“The slaves from Malaya used it to accompany any music whatsoever. It was extensively used in Khalifa displays. The ghoema drum is still extensively used by our Malay Choirs to accompany any song whatsoever, whether it be marching, up-tempo or a ballad.

“In days of old, the ‘white’ populace used to frequently expect you, as a ‘coloured’ person, to play ‘klopse’ music with a beat generated by a ghoema drum. The apartheid Department of Arts and Culture even went so far as to label the music as ‘coloured culture’. Even to this very day, there are ‘whites’ who expect us to play music of our ‘culture’ and nothing else. Fortunately there are those of us who didn’t fall into the trap.

“There is nothing wrong with ‘ghoema music’ being part of a balanced program but, unfortunately, because of demands made by producers, a great number of musicians have fallen into the ‘coloured culture’ trap.

Crooner Doug Schrikker belts out one backed by the best in the business, Harry Peacock and the two Garys.

“It has now been labelled Khoisan culture by some. As part of a balance program there would be nothing wrong with this, but there are musicians and bands who are ‘coloured culture’ specialists.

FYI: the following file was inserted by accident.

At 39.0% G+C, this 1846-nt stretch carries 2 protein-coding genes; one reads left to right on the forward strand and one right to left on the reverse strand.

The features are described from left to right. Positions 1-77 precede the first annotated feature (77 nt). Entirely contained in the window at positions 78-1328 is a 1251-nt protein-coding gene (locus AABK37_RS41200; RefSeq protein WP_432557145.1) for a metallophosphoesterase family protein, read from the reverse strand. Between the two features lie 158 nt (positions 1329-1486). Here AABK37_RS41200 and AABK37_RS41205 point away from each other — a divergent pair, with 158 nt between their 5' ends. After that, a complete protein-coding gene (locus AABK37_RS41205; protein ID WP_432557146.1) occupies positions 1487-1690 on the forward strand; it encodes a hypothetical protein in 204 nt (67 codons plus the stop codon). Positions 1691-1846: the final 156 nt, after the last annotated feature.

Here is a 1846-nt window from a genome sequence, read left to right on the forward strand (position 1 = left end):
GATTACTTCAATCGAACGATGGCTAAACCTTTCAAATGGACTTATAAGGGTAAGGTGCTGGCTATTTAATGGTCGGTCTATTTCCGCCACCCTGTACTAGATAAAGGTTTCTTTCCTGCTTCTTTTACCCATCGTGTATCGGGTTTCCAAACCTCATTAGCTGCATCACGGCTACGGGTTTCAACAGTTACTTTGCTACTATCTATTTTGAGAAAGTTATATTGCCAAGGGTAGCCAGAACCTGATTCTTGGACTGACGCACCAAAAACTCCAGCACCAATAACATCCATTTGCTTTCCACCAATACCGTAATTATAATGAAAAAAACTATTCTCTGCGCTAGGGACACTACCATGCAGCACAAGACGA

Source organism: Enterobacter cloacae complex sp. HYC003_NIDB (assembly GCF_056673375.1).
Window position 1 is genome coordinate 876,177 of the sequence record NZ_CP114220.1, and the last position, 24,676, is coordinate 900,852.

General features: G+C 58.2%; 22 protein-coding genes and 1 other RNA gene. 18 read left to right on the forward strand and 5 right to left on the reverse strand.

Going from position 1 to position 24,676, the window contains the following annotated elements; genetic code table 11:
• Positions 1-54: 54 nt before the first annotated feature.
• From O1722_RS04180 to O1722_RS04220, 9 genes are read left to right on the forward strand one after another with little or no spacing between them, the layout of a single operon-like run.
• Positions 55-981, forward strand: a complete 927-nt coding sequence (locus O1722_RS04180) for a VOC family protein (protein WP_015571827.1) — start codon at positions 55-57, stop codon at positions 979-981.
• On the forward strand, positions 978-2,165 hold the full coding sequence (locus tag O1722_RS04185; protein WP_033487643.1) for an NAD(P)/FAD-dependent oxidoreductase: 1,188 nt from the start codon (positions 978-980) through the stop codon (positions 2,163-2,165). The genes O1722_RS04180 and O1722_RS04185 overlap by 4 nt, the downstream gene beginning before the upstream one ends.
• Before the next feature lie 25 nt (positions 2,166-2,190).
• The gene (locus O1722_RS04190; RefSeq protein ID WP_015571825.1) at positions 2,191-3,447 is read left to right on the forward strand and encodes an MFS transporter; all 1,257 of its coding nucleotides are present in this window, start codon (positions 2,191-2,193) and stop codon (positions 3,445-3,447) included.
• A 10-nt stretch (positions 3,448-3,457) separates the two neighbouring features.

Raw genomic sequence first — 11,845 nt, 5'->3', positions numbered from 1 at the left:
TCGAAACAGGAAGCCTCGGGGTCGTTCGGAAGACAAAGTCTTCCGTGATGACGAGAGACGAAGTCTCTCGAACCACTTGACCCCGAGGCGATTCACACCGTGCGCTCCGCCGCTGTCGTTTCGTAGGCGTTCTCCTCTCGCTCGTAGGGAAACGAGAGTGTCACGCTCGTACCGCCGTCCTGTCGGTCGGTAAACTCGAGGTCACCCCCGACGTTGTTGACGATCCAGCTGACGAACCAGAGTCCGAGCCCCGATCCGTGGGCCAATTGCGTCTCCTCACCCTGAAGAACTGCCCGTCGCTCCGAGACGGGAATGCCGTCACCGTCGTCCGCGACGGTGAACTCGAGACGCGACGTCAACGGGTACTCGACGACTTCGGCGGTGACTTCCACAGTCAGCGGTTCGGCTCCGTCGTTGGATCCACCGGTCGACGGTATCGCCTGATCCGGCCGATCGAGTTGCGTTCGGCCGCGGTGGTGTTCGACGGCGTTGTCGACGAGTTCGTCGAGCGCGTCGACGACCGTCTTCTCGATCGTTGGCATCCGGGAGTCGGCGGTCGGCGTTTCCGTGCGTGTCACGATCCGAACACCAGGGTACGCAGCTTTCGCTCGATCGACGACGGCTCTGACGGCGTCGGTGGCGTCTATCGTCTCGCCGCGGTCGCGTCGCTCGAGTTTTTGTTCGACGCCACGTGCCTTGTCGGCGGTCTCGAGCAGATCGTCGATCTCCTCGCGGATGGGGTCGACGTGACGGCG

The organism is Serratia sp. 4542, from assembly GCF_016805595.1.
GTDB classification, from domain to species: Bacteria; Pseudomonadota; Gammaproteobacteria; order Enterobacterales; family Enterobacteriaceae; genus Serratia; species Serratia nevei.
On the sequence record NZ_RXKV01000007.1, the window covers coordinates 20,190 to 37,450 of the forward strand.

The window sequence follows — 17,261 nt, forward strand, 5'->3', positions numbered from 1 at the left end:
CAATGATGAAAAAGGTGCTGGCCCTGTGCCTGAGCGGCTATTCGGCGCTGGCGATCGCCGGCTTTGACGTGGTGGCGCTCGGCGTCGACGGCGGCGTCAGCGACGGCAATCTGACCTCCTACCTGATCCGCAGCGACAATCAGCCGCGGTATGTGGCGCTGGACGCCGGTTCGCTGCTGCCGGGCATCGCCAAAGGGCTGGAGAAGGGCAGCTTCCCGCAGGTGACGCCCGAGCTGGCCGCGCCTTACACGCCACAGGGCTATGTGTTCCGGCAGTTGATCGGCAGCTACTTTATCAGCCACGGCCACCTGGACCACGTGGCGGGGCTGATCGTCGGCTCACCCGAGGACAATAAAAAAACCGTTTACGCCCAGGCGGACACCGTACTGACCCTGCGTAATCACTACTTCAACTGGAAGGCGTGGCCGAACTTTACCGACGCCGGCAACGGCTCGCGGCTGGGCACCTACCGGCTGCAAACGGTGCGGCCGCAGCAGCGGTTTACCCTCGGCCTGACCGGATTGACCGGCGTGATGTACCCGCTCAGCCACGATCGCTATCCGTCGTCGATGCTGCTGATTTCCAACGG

“The music has as a harmonic base of one, two or no more than three chords. It’s like the difference between poetry such as Mary had a little lamb, and a sonnet by Shakespeare.”

Gary has oodles of admiration for the new breed of Cape Town musicians coming through, particularly Dullah Ebrahim, Kyle Shepherd and Darren English.

“All three took off from a solid base where they studied music formally. Kyle and Darren each have a masters degrees from UCT. They have taken South African music to the international stage. Camillo Lombard is also to be admired. He runs the Cape Music Institute and has been accredited to run music courses that are recognised by the London School of Music.”